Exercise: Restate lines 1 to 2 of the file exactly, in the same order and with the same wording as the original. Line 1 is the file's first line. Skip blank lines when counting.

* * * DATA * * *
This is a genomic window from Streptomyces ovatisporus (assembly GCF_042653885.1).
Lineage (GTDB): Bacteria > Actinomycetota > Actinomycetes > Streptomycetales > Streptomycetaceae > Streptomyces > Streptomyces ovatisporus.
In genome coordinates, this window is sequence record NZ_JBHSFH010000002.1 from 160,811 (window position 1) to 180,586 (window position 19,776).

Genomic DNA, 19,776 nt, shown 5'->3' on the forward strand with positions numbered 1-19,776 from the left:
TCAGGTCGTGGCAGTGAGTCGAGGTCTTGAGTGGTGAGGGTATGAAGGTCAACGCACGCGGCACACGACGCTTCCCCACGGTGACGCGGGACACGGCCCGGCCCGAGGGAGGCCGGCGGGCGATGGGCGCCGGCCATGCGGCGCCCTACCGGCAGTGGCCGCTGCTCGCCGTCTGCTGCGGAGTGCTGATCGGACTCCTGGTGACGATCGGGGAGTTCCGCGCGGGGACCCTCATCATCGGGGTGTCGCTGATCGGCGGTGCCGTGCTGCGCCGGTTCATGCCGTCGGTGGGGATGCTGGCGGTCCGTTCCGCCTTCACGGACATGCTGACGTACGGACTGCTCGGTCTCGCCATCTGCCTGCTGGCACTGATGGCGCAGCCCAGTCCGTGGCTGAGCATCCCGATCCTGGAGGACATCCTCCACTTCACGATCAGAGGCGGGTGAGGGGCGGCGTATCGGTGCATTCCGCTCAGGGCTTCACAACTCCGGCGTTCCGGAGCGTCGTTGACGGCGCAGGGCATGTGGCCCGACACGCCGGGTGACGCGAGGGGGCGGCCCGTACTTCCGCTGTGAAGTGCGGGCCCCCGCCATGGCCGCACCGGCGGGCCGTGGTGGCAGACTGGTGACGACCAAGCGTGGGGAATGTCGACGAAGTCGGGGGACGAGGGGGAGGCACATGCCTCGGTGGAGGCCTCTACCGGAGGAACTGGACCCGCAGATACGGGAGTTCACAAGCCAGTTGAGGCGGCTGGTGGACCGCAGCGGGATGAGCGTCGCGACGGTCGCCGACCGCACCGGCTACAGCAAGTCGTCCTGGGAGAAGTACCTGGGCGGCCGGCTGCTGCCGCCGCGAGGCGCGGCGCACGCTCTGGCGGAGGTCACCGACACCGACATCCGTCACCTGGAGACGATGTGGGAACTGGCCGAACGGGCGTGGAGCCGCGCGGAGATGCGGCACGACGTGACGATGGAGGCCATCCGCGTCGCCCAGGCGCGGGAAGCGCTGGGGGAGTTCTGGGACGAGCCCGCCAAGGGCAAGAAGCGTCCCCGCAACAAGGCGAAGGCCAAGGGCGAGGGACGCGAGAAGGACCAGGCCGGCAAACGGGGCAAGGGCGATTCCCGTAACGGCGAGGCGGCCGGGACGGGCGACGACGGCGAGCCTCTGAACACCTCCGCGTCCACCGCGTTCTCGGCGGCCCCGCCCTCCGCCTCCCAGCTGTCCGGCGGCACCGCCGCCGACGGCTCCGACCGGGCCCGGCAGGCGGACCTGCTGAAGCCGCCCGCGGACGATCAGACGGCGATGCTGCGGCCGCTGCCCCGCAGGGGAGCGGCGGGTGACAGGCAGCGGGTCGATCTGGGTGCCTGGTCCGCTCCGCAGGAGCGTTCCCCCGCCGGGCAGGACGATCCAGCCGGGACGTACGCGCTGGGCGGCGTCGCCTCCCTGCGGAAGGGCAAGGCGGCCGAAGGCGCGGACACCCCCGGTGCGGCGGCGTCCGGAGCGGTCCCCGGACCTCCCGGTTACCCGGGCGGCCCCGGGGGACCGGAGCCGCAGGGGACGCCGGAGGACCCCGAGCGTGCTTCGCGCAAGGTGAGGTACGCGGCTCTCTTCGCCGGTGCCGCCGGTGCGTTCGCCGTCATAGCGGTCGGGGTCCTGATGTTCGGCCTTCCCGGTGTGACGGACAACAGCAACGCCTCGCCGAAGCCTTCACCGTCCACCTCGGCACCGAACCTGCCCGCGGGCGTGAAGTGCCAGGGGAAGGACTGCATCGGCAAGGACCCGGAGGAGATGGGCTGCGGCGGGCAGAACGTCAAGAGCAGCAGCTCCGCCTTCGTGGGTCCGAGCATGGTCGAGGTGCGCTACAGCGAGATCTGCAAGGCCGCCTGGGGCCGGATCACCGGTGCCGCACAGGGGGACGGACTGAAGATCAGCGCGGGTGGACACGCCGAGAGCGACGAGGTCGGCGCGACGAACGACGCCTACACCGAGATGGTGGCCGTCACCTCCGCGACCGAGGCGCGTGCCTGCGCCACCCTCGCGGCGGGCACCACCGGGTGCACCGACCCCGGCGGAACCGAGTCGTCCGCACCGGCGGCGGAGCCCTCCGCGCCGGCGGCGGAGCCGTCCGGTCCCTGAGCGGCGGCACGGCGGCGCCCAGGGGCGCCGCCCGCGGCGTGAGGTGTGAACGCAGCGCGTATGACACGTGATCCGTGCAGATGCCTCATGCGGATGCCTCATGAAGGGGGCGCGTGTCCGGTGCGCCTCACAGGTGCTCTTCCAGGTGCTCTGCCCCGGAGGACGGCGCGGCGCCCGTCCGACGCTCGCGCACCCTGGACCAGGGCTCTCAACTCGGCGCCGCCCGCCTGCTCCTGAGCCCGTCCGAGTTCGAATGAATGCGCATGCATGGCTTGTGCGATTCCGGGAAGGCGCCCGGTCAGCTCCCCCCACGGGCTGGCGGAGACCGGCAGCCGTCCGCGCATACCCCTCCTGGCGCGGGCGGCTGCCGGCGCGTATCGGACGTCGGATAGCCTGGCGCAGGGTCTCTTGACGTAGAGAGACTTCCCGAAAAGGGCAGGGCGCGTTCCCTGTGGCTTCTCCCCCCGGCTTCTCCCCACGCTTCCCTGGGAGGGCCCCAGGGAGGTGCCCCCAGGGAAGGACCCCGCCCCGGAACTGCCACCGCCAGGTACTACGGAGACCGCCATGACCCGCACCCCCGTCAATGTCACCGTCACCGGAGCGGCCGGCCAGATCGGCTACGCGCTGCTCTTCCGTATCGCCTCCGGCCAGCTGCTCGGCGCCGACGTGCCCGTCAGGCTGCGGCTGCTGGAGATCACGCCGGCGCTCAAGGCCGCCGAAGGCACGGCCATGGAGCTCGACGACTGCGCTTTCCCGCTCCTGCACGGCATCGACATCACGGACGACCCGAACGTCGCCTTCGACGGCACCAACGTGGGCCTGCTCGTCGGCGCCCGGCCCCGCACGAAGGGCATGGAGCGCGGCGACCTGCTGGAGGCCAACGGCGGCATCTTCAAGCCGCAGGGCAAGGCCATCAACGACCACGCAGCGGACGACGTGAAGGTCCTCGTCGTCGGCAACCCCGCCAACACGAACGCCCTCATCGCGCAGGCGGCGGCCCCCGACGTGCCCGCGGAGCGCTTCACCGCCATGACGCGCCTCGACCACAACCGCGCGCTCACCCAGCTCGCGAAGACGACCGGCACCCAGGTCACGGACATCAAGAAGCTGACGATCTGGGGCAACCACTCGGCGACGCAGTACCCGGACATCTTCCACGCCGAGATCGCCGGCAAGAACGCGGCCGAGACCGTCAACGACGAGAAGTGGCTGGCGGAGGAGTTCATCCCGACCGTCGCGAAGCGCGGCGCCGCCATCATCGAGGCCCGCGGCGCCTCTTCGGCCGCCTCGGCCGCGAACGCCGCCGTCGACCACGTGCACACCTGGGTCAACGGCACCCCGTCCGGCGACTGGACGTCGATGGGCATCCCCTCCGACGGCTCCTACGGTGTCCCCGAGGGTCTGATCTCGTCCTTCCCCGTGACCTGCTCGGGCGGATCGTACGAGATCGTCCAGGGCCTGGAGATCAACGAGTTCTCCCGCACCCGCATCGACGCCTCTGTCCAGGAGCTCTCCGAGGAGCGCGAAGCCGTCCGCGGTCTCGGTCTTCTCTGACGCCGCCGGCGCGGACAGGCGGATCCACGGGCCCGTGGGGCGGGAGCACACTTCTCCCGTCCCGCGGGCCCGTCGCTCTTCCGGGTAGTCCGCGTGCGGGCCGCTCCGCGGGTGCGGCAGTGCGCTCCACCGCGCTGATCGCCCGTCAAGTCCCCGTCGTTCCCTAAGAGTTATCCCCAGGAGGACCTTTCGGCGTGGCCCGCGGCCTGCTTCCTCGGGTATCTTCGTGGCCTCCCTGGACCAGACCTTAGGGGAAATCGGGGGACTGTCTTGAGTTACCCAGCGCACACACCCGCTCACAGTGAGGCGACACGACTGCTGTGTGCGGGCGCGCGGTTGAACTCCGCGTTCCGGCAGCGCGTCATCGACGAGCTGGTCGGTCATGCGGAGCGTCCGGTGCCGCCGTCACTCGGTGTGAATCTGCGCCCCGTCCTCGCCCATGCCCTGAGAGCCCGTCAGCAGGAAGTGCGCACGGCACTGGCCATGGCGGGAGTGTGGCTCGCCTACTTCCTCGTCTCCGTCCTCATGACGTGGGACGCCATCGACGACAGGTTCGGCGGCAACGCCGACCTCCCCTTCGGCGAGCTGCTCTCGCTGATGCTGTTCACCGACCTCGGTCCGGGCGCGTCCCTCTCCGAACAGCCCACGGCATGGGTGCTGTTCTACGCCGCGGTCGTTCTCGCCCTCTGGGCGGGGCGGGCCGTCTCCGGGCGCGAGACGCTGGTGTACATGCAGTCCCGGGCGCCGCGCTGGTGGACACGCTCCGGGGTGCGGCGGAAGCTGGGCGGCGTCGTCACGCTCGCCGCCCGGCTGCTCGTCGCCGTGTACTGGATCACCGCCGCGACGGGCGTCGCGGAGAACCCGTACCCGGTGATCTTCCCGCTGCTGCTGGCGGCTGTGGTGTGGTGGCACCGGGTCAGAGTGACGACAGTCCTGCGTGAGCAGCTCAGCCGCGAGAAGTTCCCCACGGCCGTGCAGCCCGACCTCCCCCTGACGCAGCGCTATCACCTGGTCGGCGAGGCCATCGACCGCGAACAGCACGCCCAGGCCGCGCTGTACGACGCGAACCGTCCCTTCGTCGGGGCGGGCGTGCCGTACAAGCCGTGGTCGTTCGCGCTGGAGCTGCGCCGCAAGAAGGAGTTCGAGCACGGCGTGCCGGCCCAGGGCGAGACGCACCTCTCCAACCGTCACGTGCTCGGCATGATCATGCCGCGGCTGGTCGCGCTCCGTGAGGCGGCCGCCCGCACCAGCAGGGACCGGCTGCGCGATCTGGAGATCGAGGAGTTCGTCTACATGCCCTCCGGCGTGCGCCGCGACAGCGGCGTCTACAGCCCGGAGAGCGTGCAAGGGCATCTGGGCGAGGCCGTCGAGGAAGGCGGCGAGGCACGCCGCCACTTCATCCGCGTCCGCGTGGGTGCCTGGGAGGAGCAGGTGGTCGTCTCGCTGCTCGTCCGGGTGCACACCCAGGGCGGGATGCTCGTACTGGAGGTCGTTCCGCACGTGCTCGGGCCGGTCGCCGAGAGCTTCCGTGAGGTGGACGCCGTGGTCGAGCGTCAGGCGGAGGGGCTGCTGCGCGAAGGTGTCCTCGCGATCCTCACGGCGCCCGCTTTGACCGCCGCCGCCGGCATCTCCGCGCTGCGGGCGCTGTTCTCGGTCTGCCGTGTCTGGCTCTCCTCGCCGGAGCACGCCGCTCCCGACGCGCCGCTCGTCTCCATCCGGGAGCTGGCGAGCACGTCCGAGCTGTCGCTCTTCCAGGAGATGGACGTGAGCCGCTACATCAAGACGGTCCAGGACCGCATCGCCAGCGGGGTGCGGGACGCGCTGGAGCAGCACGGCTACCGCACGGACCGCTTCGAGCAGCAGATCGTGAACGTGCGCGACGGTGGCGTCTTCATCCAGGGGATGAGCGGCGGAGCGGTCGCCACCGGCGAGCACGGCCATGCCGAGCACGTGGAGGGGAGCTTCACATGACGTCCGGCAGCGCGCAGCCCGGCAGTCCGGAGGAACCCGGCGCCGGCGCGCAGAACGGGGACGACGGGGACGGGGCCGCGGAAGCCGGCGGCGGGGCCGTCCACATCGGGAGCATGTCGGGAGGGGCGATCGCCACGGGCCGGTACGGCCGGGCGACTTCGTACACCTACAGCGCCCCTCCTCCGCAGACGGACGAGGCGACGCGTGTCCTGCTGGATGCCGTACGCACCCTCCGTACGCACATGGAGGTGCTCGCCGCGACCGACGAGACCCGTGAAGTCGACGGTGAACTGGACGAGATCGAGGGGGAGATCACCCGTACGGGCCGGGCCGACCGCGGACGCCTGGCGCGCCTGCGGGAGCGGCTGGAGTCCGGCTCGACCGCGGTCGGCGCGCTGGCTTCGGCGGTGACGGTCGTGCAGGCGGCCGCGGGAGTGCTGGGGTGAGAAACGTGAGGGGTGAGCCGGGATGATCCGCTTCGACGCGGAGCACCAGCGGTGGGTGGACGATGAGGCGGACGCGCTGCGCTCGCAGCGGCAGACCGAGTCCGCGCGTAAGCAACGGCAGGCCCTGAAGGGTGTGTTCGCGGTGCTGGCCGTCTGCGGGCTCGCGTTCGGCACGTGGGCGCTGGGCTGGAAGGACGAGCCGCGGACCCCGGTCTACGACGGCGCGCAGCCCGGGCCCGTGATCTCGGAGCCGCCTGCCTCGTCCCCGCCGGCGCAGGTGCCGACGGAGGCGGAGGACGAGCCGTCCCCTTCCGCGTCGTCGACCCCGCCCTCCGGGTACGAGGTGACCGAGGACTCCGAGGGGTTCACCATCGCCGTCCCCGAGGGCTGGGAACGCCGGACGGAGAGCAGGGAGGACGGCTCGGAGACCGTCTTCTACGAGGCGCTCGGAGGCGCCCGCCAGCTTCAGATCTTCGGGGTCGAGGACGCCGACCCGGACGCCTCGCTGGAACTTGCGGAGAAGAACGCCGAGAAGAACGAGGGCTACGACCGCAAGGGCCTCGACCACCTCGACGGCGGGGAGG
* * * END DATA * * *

This is a genomic window from Streptomyces ovatisporus (assembly GCF_042653885.1).
Lineage (GTDB): Bacteria > Actinomycetota > Actinomycetes > Streptomycetales > Streptomycetaceae > Streptomyces > Streptomyces ovatisporus.